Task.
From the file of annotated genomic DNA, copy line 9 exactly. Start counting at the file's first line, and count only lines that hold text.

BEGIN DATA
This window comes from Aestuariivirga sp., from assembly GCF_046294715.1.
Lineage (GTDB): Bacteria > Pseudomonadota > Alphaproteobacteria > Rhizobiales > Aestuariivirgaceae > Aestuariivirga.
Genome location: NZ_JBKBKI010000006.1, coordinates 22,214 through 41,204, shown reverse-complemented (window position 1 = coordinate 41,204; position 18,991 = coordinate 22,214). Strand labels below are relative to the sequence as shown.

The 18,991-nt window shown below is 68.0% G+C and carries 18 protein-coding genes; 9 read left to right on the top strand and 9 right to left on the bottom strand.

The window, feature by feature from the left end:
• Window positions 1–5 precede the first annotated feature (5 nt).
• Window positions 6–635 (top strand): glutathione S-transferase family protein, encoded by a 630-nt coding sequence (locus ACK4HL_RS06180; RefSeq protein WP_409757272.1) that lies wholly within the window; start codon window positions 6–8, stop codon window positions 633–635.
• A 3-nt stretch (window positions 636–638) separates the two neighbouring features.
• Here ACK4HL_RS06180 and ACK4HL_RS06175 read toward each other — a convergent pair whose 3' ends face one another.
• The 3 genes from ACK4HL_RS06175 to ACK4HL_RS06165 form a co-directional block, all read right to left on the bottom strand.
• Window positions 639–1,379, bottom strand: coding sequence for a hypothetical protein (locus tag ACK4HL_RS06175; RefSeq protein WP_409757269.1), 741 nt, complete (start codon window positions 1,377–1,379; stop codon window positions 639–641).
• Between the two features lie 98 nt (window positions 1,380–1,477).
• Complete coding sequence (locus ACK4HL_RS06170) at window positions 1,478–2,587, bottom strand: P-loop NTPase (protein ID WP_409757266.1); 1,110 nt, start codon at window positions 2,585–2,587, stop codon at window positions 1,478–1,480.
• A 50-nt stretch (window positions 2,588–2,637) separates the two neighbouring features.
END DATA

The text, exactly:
• Here ACK4HL_RS06180 and ACK4HL_RS06175 read toward each other — a convergent pair whose 3' ends face one another.